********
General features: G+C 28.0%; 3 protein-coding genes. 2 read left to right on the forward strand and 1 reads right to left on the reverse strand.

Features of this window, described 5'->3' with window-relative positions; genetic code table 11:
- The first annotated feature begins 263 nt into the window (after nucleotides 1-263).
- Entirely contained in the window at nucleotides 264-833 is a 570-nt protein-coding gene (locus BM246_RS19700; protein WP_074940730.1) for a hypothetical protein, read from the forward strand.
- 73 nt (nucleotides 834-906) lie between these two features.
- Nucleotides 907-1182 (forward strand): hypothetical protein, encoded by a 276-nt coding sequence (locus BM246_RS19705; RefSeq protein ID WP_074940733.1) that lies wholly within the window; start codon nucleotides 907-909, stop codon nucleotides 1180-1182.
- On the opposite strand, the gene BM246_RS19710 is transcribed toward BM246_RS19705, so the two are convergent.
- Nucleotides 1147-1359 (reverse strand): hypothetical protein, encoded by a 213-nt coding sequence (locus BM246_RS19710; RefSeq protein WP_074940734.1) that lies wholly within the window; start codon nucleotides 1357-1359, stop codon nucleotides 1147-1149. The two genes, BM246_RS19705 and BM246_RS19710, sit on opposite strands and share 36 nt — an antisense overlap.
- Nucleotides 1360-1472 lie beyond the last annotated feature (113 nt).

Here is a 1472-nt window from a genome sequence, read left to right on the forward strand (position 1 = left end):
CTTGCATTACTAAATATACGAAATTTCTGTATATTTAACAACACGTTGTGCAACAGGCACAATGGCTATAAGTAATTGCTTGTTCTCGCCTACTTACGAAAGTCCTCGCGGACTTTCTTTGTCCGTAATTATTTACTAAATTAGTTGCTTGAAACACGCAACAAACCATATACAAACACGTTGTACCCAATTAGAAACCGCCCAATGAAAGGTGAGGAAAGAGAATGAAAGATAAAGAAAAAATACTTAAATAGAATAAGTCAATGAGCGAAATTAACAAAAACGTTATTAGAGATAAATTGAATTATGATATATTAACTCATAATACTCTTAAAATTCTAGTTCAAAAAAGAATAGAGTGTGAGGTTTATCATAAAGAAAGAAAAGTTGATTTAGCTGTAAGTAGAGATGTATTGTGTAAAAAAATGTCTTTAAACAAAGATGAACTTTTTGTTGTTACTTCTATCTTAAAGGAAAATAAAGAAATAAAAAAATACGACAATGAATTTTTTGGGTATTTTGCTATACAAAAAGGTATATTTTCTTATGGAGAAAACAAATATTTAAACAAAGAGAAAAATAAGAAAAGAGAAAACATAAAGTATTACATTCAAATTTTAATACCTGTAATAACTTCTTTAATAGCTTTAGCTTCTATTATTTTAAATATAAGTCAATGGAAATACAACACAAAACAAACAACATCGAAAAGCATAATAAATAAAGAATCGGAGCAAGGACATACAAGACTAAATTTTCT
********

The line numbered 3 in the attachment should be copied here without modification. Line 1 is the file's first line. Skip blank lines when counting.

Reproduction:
- The first annotated feature begins 263 nt into the window (after nucleotides 1-263).